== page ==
Seattle – The Clark County Jail in Vancouver, Washington, and the US Department of Justice today reached a settlement agreement to ensure equal access to prison services for the deaf or hard of hearing. The investigation and settlement resulted from a complaint by a Clark County woman who is deaf and who was denied assistance or service during her two days in prison. The settlement agreement calls for major updates to prison policies and procedures. The complainant is paid $ 25,000 from the Clark County Jail.
“When a person with a communication disability has restricted their freedom through incarceration, the ability to communicate effectively is vital. They must be able to provide and receive information about medical care, legal rights and their basic human needs, ”said Acting US Attorney Tessa M. Gorman. “This agreement will help ensure that every deaf or hard of hearing person will have the opportunity to communicate effectively and have equal access to services when they encounter the Clark County Correctional System.”
Following previous lawsuits relating to services to the deaf and hard of hearing, the Clark County Jail received tools and services to help ensure compliance with the Americans with Disabilities Act (ADA). However, during the two days that the deaf applicant was detained, the prison did not provide the applicant with any of these devices or other interpreting services. Instead, while the complainant’s booking with the CCJ on December 10, 2019, prison booking staff attempted to communicate using written notes, gestures and typing on a computer screen. These less effective forms of communication were used with such critical information as collecting the patient’s medical history and informing the applicant about her basic rights, rules and resources in prison. The tools purchased after previous litigation were never offered or made available.
The investigation also found that prison staff are not trained in assessing an inmate’s communication needs, even though the prison does deal with many inmates with hearing impairments. Since 2014, there have been several lawsuits against the Clark County Jail alleging discrimination against inmates with hearing impairments.
Under the terms of the settlement, the prison will provide guidelines to the US attorney general within 60 days to improve effective communication with the deaf and hard of hearing. These guidelines include the appointment of an Effective Communications Coordinator (ECC) who is responsible for ensuring that the prison meets the requirements of the ADA. The guidelines also require that prison staff use a communication assessment tool at the time of booking to ensure that an inmate’s needs are being met and that staff take steps to ensure that inmates’ communication needs are reassessed throughout their incarceration. Under the terms of the settlement, the prison keeps a record of all requests for communication-assisting devices and how the prisons have complied with those requests.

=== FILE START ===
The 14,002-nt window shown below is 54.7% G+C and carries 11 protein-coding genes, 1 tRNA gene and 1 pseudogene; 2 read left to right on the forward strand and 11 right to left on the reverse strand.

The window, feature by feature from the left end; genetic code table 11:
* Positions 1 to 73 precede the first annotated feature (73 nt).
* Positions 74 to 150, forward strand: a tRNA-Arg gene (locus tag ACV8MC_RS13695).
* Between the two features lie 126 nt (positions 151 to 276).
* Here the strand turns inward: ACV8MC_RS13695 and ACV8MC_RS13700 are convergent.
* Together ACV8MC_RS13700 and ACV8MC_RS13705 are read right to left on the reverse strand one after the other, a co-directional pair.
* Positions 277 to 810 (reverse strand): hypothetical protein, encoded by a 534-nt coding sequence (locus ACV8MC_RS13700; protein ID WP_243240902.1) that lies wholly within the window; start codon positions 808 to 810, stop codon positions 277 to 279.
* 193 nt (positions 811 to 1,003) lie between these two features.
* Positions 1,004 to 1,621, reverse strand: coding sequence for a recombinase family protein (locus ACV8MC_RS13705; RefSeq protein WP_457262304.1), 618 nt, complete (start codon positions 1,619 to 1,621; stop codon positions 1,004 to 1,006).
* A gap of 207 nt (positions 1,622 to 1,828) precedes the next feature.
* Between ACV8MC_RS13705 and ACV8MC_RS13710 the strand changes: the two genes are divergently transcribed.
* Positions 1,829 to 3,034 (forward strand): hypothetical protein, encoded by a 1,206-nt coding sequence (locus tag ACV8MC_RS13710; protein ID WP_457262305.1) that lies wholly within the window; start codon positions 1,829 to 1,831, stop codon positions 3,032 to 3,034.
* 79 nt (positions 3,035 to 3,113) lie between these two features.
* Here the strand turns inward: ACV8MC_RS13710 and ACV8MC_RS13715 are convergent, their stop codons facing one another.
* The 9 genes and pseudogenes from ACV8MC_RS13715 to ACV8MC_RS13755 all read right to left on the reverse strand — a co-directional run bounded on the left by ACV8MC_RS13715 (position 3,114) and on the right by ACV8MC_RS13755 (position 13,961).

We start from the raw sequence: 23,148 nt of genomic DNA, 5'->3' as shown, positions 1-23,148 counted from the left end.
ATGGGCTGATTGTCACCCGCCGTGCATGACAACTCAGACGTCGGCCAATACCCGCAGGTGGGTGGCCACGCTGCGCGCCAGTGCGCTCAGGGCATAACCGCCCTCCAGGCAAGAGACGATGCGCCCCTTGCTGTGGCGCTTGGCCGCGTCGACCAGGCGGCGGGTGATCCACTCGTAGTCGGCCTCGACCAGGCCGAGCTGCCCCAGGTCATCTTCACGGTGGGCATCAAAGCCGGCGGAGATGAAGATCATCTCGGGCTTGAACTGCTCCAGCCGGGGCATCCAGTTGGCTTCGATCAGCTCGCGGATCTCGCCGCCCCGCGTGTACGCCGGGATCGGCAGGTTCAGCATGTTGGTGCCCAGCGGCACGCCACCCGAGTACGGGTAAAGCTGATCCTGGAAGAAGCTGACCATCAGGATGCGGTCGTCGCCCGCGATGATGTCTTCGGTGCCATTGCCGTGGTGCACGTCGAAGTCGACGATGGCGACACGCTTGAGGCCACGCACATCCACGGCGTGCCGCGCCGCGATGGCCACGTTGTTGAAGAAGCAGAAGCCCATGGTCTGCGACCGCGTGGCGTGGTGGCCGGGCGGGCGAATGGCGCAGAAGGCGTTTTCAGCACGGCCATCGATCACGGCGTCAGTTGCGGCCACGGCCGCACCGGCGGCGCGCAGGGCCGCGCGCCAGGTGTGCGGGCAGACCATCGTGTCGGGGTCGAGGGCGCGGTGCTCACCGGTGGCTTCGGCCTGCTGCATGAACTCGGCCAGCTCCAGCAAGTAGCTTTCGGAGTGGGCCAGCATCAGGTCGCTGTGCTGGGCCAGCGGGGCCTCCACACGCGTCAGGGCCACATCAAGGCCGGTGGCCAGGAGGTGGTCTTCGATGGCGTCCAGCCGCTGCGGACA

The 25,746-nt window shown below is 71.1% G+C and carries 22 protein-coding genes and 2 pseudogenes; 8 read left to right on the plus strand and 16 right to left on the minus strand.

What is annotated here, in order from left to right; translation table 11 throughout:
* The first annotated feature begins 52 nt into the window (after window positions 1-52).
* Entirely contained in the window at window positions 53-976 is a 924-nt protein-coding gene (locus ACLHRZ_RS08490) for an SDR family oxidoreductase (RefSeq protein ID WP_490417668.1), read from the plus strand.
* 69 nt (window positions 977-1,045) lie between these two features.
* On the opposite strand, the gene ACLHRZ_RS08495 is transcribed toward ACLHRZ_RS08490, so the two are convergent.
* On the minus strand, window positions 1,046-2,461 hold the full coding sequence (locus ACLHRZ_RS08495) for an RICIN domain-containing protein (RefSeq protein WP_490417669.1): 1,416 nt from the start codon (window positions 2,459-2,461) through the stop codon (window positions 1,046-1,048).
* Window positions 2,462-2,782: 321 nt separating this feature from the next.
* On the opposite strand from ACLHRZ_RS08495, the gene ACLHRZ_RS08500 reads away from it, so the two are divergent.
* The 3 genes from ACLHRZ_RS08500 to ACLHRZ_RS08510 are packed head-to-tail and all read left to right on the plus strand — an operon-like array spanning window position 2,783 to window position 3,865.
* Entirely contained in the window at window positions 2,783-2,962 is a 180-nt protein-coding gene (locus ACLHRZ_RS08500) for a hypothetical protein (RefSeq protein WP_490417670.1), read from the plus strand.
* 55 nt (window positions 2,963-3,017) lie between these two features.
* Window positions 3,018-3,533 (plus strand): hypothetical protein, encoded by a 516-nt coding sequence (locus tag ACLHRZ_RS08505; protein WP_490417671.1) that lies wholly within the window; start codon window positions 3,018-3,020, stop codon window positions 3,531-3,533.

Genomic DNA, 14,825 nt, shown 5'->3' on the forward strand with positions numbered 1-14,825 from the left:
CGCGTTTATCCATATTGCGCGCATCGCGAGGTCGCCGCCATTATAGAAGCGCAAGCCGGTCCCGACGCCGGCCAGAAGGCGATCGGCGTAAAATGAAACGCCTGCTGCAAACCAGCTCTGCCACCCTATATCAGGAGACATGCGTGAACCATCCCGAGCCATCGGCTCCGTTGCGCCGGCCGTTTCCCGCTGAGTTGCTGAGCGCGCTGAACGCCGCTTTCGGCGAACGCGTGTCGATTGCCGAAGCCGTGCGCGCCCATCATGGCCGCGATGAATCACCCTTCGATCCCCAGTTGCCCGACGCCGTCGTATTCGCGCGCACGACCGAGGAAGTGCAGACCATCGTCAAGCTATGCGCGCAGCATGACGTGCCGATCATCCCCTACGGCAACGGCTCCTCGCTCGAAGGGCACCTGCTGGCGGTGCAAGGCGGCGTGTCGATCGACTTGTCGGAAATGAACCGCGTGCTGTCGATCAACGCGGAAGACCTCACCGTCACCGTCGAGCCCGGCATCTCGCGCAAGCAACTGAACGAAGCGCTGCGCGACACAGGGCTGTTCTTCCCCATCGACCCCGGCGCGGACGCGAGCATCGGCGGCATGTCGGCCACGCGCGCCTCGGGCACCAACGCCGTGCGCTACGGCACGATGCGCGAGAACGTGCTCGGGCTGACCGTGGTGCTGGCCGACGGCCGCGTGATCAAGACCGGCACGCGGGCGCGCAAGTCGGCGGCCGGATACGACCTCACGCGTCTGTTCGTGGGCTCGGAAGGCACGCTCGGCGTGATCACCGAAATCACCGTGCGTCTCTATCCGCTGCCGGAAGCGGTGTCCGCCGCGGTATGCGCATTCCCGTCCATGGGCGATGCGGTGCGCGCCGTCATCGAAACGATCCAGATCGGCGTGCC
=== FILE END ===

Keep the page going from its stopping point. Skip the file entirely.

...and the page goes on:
The settlement requires the Clark County Jail to provide interpreting services in person or via video link for a variety of key interactions including, but not limited to: doctor appointments; Educational classes; Classification reviews; and church services. The prison will also ensure that all emergency alarms in the facility are communicated in an effective visual form to the deaf and hard of hearing inmates.
In addition, information on support services for the deaf or hard of hearing is clearly displayed in the prison. The prison will provide subtitled video orientation for deaf and hard of hearing inmates. Eventually, the prison will ensure that inmates who are deaf or hard of hearing have access to videophones to communicate with lawyers or family members.
The settlement also calls for the prison to change its restraint and handcuff policies so that deaf or hard of hearing inmates can use American sign language or hand-in-hand writing when security allows.
The US Attorney’s Office will oversee the Clark County Jail’s compliance with the settlement for the next three years. The prison will report to the US Attorney General about the training of prison staff, the logs of requesting and using auxiliary services, and any complaints about ADA compliance. The reports are due every six months.
The matter is being handled by Assistant US Attorney Christina Fogg. Ms. Fogg is the Civil Rights Coordinator for the U.S. Attorney’s Office, Western District of Washington. Find out more about our civil rights program here.